How Website Indexing Works (And How To Make It Work Better)
4 min read
fairly easy
As a site administrator, not only do you want to lay down some rules, you also want to set some priorities.
By David Hunter, CEO of Epic Web Studios and ASAPmaps in Erie, PA. He also co-founded dbaPlatform, a local SEO software.


Suppose you've just composed the most objectively useful, engaging and brilliant web content ever. Now suppose that content remained unseen and unheard of, never once appearing in search results. While that may seem unconscionable, it's exactly why you cannot overlook website indexing.

Search engines like Google love delivering the good stuff just as much as you love discovering it, but they cannot serve users results that haven't been indexed first. Search engines constantly add to their colossal libraries of indexed URLs by deploying scouts called "spiders," or "web crawlers," to find new content.

How Web Crawlers Index Content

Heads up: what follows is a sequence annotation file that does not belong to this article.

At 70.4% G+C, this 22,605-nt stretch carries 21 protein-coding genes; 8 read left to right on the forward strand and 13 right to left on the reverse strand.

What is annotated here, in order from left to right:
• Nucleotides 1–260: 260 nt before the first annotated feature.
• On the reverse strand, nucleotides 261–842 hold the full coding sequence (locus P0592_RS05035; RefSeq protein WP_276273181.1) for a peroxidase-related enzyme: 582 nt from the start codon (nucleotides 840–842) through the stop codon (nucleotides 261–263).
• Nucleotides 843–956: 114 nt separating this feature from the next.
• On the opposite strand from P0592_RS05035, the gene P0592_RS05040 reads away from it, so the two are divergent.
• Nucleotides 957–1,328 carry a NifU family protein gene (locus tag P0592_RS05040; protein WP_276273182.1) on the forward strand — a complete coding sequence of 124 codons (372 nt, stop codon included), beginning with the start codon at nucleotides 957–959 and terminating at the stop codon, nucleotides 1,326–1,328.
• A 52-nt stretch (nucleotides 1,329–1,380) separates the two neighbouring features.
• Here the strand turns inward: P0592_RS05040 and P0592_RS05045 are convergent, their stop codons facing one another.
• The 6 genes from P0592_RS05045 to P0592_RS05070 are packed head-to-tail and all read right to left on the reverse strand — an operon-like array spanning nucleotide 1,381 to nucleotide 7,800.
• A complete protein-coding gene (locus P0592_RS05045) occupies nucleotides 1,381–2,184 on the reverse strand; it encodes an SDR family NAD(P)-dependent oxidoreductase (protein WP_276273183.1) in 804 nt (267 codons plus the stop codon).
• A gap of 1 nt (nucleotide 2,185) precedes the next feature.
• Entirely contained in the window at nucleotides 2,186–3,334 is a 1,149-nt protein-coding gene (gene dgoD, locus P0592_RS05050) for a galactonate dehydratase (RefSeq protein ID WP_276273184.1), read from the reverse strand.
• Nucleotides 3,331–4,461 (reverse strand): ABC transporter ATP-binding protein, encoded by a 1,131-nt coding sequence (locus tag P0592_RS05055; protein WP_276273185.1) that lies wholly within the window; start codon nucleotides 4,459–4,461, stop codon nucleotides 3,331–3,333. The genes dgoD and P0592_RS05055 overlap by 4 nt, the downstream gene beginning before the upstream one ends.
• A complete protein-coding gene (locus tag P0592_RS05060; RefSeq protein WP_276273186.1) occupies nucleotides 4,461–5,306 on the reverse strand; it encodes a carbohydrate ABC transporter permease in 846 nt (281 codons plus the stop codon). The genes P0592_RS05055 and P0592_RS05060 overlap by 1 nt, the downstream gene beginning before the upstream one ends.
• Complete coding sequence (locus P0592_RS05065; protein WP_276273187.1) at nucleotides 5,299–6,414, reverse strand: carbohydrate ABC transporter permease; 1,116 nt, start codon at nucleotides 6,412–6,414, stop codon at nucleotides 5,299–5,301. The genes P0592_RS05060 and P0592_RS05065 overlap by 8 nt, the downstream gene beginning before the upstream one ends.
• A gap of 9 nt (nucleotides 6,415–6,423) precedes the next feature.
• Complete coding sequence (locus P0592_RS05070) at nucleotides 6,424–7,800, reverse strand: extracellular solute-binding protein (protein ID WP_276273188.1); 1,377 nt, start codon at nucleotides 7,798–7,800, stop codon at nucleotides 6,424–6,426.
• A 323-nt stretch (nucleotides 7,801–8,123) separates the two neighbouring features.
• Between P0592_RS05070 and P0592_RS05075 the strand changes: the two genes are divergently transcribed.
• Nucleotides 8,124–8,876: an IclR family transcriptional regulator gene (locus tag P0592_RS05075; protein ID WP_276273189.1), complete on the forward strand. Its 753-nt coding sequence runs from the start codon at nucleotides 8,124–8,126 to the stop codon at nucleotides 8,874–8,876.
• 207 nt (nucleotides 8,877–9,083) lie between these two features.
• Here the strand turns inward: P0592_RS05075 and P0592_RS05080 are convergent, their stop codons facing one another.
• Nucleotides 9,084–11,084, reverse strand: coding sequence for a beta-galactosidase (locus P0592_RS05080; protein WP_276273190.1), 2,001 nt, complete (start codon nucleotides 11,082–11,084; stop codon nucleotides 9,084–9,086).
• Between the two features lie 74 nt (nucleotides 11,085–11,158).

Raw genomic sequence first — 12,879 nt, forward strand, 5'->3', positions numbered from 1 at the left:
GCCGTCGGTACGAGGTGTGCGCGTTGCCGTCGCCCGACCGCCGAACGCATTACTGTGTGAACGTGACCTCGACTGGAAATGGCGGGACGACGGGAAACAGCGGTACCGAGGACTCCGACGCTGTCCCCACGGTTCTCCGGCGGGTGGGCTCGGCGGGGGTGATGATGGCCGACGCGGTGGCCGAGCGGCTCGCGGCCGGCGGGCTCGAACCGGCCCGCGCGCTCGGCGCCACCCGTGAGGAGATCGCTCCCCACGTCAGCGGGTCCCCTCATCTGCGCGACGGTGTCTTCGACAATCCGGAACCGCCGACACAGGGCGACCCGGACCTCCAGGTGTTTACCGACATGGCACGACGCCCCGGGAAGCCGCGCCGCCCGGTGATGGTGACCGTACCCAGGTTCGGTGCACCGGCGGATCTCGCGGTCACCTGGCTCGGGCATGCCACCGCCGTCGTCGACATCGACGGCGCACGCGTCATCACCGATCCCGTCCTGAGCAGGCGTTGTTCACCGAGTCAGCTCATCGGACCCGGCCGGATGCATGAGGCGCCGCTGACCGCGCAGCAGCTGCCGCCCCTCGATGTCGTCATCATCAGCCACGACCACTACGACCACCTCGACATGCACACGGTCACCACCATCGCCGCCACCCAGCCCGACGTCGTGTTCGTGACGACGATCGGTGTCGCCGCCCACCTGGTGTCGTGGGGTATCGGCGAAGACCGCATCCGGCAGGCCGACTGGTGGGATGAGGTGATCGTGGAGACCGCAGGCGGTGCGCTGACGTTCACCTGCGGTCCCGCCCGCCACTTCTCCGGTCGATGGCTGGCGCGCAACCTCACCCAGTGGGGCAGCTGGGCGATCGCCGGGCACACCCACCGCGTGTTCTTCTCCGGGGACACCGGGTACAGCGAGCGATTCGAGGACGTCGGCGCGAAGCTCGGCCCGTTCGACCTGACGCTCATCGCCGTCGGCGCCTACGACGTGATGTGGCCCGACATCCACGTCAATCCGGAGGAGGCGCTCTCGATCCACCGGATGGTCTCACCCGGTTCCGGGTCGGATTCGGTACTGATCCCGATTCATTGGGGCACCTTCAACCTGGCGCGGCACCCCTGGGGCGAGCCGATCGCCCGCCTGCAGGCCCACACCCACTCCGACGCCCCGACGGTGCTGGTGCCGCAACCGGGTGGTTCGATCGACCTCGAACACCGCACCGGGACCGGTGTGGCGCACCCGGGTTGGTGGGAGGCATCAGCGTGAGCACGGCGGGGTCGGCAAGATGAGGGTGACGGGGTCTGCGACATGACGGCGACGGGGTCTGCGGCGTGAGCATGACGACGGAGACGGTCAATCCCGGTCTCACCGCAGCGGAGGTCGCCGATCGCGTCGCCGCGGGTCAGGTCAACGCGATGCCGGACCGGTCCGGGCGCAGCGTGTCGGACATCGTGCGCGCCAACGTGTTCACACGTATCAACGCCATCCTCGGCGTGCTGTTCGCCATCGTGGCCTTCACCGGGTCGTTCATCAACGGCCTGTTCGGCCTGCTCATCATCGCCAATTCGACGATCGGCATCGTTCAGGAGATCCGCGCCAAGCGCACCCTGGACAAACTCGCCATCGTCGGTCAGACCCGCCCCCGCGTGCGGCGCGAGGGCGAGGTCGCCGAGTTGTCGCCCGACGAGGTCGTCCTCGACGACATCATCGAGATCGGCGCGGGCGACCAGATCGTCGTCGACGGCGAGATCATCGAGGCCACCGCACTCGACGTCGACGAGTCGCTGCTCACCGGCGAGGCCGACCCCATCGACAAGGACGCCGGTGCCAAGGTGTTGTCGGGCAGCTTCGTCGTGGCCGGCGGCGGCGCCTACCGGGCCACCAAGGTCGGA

Even for spiders, the web is a lot to navigate, so they rely on links to guide their way, pointing them from page to page. In particular, they've got their eyes on new URLs, sites that have undergone changes and dead links. As the web crawlers come across new or recently altered pages, they render it out much like a web browser would, seeing what you see.

However, whereas you might skim over the content quickly for the information you need, the crawlers are much more thorough. They scale the page up and down, creating an index entry for every unique word. Thus it's possible that a single web page could be referenced in hundreds (if not thousands) of index entries!

Getting To Know Your Crawlers

At any given time, there may be hundreds of different spiders crawling the internet, some good and some bad (e.g., those looking to scrape email directories or collect private information for spamming purposes). But there are a handful you want to be particularly aware of.

• Googlebot (Google)

• Bingbot (Bing)

• Slurp (Yahoo)

• Facebot (Facebook external links)

• Alexa crawler (aka ia_archiver, for Amazon's Alexa)

Give Crawlers Guidelines With Robots.txt And Meta Directives

There may be situations where you do…
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